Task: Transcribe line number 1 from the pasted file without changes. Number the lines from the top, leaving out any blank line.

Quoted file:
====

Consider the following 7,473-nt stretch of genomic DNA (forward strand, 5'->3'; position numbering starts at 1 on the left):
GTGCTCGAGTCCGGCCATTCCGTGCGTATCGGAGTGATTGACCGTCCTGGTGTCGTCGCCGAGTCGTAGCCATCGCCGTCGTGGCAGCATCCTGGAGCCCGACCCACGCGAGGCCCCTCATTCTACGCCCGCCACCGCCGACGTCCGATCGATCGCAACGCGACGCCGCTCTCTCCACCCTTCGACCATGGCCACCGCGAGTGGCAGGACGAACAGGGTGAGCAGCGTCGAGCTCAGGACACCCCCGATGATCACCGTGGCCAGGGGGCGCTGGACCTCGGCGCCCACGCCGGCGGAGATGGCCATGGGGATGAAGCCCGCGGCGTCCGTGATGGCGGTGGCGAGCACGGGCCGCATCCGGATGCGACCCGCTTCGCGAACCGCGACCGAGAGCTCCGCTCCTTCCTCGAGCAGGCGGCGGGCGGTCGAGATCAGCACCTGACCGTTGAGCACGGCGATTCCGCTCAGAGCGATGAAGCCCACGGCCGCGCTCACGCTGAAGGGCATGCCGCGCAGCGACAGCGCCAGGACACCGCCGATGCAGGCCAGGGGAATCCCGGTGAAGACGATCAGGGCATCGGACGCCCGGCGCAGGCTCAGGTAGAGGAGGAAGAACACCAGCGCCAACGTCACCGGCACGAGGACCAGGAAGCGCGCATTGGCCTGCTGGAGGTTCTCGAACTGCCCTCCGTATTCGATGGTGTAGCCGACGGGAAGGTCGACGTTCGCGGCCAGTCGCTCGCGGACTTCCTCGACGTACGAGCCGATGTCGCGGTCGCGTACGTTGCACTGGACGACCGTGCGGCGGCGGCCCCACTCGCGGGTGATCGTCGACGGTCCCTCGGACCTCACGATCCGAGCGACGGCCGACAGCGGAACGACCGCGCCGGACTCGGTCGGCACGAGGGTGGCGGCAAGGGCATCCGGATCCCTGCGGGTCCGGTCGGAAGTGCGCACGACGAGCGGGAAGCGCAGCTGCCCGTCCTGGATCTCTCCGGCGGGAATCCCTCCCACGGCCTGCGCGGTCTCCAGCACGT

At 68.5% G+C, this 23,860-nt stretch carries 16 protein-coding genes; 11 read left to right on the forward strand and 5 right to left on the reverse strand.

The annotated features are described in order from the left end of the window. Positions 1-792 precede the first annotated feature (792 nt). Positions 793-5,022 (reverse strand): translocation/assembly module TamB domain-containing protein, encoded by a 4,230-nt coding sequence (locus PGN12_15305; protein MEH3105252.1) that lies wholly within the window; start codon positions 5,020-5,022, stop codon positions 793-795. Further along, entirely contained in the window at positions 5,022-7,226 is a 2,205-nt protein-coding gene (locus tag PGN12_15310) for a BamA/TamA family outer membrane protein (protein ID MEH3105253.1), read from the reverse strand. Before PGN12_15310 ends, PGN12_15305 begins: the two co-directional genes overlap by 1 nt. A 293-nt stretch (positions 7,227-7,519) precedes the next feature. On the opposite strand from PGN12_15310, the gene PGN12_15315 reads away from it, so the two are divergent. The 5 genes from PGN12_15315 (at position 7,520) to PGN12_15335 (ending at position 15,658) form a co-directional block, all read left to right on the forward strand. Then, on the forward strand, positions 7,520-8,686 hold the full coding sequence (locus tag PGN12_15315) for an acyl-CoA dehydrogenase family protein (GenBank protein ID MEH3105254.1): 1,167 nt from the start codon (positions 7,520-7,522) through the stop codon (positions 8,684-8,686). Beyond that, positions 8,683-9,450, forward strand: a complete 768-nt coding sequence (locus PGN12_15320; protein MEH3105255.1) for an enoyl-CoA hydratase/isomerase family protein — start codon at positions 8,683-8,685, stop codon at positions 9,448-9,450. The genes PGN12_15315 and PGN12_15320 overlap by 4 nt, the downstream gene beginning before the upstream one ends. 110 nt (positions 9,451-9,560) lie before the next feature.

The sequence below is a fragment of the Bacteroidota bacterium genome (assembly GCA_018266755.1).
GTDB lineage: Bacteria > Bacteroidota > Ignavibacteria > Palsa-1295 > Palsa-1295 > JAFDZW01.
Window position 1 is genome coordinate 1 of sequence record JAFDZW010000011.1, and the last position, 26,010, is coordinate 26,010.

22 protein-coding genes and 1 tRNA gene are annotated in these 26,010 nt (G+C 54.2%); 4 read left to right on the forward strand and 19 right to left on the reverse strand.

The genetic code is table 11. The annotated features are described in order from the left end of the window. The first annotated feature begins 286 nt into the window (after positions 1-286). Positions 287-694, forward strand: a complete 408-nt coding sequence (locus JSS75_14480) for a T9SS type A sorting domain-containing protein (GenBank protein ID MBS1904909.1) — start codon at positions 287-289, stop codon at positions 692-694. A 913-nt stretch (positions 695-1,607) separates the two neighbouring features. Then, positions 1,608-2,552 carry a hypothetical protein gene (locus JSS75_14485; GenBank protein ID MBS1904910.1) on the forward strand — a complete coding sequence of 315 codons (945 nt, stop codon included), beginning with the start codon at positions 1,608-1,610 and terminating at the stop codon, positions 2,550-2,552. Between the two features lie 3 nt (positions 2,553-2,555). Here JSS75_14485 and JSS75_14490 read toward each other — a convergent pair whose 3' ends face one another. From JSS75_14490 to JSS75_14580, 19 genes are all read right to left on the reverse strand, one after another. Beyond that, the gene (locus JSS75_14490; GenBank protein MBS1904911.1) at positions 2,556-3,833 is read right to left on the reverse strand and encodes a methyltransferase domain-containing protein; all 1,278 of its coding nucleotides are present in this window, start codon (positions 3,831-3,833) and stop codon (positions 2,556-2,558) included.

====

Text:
Consider the following 7,473-nt stretch of genomic DNA (forward strand, 5'->3'; position numbering starts at 1 on the left):